Returning to Billings from a career in Oregon and Washington has meant some shifts in focus for the 40-year-old bass-baritone. The changes have been good, though.
“I’ve reconnected with old friends and we’re actually building the nation’s newest opera company right here,” he says. “I’ve been eating and sleeping and dreaming ‘Butterfly,’ and we even have opera groupies.”
The “Phantoms of the Opera” have organized to get the inside scope on the opera. They attended Sunday’s opera preview at Rocky Mountain College, listening to Nagel and orchestra conductor Barbara Day Turner visit with principals about the production.
They’ve had special opera dinners, and they’ll have a post-opera party this weekend.
The opera has been in planning for a year, in serious production for two months, and in final rehearsals this week. But it hasn’t been all work and no play for the international cast. They’ve had time off for sight seeing, have taken in the hockey at Metra, saw parts of the NILE rodeo and have had time for antique shopping and trying Billings’ restaurants.
Rimrock Opera Company attracted the guest artists, Nagel says, because of the appeal of Montana and the fact that Billings has enough “city life” to engage folks from larger metropolitan areas.
For Nagel, a Billings native, it’s an opportunity to return to Billings to be with his family and to give something back to the community in which he grew up.
“It’s been just too much fun,” he sighs, happily putting make-up on his Butterfly for a rehearsal and press photo session. “I have the best of both worlds and I feel very fortunate.”
After graduating from Billings Central High School, Nagel attended Rocky Mountain College and then graduated from the University of Wyoming. For the past 18 or so years, he’s sung and toured with Pacific Repertory Opera, the San Jose Symphony, Arizona Opera, Greater Buffalo Opera, Virginia Opera and other companies, and has appeared on PBS and the BBC, which broadcast a production in which he sang at London’s famed Royal Albert Hall.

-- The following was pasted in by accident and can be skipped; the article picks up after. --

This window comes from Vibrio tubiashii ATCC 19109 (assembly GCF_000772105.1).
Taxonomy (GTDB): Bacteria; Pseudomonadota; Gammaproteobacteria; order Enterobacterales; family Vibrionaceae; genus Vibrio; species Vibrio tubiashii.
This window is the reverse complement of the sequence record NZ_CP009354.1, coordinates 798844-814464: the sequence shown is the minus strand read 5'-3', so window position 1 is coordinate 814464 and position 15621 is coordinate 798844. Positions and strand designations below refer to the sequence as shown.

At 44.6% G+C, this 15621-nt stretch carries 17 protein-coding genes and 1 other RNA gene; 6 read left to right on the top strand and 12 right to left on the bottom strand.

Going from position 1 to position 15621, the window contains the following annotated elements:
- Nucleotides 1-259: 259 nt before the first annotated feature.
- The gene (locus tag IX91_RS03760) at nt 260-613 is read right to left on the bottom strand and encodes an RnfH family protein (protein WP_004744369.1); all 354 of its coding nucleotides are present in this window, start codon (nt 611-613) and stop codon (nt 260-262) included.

Before Billings, his recent involvement was with the Rogue Valley Opera, directing “La Boheme” and “Die Fledermaus,” two of opera’s war horses. Many of this weekend’s guests have connections with Nagel’s Bay Area and Oregon arts venues.
But he’s been back in Montana off and on for several years and in 1999, he appeared as Dr. Bartolo in Rimrock Opera’s first production, Rossini’s “The Barber of Seville,” starring the late Pablo Elvira. Other nationally acclaimed singers joined him, with sets and costumes from New York and a 30-piece live orchestra. Nagel is carrying on the dream of opera buffs who have struggled for nearly a decade to get the opera company off the ground.
“Last year, we put a production together in just under two weeks, and I wanted a bit more leisure this year,” says Nagel. “We have almost three weeks and it feels very comfortable.”
Most of the leads have done their parts elsewhere, and the chorus has been rehearsing evenings for several weeks. The musicians were ready last week and 10 full rehearsals have been accomplished.
Nagel is particularly proud of securing Turner to act as conductor. She is founder and music director of the San Jose Chamber Orchestra, and has conducted nearly 50 operas, including four world premieres. For the part of the doomed Japanese geisha who has a child with the American Pinkerton, he booked Keiko Kagawa-Hamilton, a Bay Area singer with both international, credits and the important advantage of having a Japanese heritage.
“She really understands the torment that Cio-Cio San feels and the ultimate sacrifice she makes for her son to have a secure future,” says Nagel.
The opera’s Pinkerton, singer Lee Gregory, has solid credits, having performed extensively throughout the Bay Area and recently at Lincoln Center’s Alice Tully Hall.
For the role of Sharpless, the consulate and Pinkerton’s associate, Nagel is thrilled to have secured Brian Leerhuber, recently an artist in residence with Juilliard Opera Center.
Cio-Cio San’s maid, Suzuki, will be sung by British born Elspeth Franks, whose versatility has won her supporting roles as diverse as Orlofsky, Ernesto and Bianca. “She’s one of the busiest and most sought after singers on the West Coast,” says Nagel.
Old friend Dorinda Doolittle is his assistant director, an acquaintance from his Rogue Valley stint in Oregon. And Billings Symphony Chorale director David Barnett is chorus master, working with the singers for several months.
Rounding out the cast are well known area voices such as Ed Harris, Gregory Paul Johnson and Leonard Orth.
The singers and players had Thursday night off after two full dress, technical and make-up rehearsals with full cast and orchestra Tuesday and Wednesday.